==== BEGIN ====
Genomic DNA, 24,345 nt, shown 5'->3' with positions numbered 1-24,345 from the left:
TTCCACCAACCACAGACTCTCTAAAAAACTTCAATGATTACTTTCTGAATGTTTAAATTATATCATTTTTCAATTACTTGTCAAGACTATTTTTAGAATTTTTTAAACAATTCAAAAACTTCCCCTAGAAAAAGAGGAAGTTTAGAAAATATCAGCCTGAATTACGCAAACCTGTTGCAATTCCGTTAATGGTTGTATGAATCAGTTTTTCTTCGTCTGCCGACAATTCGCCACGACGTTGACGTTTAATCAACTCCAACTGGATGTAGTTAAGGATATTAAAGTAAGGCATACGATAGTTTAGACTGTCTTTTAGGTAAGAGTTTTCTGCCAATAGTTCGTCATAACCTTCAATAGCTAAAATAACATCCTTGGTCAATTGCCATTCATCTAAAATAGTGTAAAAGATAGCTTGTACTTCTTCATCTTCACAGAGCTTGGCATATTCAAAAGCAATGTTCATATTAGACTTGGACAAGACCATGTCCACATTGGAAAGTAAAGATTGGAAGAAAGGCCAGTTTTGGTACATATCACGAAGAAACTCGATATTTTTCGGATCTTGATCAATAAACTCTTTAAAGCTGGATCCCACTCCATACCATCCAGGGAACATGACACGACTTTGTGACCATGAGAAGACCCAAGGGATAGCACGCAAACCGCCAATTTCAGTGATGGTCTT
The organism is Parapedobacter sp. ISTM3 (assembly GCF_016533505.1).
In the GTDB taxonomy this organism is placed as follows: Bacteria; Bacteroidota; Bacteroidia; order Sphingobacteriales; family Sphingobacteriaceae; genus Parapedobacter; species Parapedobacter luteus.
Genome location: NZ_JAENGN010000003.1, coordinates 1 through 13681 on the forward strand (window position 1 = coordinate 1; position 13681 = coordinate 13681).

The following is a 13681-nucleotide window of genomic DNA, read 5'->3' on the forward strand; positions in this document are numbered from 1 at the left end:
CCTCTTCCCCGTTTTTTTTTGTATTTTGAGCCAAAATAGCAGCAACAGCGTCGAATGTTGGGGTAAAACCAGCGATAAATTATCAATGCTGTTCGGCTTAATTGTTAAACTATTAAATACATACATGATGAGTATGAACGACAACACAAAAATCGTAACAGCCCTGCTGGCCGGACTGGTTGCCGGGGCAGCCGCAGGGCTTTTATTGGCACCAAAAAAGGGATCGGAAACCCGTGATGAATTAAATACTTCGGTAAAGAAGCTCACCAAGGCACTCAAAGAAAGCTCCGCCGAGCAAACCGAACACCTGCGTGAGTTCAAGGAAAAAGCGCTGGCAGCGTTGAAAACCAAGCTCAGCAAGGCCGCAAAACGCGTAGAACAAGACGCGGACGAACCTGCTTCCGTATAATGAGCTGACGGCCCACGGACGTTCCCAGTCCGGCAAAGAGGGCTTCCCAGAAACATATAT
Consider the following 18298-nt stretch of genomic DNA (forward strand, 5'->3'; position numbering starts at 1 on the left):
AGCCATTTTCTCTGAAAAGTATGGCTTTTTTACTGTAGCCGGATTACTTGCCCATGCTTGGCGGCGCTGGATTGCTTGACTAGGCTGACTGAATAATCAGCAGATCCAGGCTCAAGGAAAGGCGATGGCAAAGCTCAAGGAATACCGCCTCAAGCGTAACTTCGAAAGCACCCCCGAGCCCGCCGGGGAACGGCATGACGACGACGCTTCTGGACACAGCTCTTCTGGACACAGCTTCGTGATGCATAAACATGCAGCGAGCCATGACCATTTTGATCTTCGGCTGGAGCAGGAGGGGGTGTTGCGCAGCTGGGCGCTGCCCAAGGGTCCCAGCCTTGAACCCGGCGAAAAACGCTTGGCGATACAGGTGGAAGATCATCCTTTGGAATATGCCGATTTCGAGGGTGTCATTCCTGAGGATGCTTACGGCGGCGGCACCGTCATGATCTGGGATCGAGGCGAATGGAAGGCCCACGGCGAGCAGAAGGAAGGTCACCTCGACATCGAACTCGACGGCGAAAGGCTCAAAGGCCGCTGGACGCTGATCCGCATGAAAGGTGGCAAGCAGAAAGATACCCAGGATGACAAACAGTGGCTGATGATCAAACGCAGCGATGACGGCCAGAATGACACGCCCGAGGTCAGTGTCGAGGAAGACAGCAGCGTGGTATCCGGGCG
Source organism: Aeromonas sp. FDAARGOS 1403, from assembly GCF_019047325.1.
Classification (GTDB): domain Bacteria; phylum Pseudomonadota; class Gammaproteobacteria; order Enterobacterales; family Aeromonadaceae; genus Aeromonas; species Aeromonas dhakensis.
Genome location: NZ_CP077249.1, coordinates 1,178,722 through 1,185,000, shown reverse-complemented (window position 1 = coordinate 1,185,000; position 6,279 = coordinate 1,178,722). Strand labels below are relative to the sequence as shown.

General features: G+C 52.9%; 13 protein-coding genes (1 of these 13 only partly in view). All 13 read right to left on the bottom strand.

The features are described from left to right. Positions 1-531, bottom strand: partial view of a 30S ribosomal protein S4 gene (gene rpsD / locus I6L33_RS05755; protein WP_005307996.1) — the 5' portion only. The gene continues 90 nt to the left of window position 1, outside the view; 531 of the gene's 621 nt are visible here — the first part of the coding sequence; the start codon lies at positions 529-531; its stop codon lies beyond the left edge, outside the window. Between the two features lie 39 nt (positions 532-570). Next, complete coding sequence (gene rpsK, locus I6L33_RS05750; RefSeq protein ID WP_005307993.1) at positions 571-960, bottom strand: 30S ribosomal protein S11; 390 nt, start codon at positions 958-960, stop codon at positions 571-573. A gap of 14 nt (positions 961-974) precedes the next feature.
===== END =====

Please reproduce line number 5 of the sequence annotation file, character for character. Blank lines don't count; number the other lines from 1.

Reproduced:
Genome location: NZ_JAENGN010000003.1, coordinates 1 through 13681 on the forward strand (window position 1 = coordinate 1; position 13681 = coordinate 13681).